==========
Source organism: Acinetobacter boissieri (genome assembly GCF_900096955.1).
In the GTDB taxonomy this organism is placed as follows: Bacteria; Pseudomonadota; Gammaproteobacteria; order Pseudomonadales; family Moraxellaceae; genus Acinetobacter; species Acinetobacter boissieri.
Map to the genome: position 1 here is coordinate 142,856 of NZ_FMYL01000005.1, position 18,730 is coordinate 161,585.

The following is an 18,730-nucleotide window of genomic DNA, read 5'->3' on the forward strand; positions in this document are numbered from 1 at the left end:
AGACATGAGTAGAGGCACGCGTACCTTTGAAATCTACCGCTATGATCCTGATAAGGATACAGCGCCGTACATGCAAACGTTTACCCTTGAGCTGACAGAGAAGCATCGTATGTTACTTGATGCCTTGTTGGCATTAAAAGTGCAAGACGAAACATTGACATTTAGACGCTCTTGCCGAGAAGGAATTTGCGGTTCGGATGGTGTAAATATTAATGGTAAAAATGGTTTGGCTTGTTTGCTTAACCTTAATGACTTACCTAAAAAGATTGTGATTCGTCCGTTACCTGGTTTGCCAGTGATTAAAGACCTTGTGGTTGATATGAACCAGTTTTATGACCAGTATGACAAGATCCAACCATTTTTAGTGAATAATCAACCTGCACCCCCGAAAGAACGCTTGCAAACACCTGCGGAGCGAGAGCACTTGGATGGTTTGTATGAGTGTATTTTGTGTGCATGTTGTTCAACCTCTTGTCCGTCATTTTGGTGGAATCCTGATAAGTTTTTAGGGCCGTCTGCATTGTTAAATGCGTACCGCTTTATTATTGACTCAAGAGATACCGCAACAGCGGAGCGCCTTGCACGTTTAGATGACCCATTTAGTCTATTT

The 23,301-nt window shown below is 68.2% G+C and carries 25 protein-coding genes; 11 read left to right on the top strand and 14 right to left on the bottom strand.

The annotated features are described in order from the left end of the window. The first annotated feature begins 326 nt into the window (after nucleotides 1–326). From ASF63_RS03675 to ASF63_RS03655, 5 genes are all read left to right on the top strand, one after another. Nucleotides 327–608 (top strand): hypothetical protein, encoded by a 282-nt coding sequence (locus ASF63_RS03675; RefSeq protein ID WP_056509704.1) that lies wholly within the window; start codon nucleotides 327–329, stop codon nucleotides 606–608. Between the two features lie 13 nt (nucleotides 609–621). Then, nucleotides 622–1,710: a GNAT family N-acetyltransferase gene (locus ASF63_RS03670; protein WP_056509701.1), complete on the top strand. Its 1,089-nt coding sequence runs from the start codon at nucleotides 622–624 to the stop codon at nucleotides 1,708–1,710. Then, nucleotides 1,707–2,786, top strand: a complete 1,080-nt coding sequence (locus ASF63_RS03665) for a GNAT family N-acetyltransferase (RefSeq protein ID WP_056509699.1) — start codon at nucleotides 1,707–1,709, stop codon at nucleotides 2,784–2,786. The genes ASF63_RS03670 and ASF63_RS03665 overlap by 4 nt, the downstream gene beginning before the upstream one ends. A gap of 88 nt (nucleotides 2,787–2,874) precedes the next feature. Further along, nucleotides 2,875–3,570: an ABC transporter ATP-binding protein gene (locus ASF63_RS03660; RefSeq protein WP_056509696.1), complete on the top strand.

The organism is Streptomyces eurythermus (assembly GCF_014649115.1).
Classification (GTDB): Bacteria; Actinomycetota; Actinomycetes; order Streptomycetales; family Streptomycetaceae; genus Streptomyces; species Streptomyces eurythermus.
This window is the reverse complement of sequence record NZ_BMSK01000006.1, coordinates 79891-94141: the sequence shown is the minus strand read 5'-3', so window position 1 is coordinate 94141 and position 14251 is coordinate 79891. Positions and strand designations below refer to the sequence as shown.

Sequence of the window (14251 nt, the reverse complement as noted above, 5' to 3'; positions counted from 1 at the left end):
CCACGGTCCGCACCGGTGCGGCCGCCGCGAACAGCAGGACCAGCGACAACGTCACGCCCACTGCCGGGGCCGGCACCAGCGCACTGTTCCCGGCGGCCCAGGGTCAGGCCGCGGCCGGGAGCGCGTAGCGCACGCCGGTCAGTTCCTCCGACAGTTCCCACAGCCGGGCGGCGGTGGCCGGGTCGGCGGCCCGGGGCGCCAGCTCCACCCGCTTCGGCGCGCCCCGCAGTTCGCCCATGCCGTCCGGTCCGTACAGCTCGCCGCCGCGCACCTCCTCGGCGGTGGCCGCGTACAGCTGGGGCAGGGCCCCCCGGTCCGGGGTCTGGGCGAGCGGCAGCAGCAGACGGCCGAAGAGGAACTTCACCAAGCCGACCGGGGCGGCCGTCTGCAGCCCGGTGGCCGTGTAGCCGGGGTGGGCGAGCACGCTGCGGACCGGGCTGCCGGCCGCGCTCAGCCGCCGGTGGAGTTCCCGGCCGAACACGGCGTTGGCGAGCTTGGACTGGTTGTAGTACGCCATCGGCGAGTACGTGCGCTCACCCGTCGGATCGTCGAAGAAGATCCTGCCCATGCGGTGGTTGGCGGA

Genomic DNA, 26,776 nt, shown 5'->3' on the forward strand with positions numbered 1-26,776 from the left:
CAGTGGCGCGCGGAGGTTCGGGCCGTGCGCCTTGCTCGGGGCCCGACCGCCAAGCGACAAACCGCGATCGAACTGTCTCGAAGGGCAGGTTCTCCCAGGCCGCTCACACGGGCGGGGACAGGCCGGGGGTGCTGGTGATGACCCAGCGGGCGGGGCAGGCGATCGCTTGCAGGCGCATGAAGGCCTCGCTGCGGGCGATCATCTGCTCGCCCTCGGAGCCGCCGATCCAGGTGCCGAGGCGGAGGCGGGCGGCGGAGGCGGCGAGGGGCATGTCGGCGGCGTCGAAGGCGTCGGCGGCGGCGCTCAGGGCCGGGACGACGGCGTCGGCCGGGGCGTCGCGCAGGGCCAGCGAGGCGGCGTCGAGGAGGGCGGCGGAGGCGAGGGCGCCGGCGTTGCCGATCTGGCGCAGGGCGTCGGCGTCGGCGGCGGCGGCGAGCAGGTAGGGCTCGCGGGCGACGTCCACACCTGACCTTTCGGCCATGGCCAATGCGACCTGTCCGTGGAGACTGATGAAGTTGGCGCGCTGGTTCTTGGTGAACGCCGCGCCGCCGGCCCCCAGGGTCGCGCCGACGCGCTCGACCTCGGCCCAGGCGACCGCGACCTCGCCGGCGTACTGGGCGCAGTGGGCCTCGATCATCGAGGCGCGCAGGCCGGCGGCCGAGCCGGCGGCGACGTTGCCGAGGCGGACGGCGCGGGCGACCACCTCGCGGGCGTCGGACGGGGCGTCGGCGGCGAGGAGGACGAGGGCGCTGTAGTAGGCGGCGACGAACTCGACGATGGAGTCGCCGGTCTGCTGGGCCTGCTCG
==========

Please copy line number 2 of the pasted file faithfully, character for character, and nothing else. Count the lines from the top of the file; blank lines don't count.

In the GTDB taxonomy this organism is placed as follows: Bacteria; Pseudomonadota; Gammaproteobacteria; order Pseudomonadales; family Moraxellaceae; genus Acinetobacter; species Acinetobacter boissieri.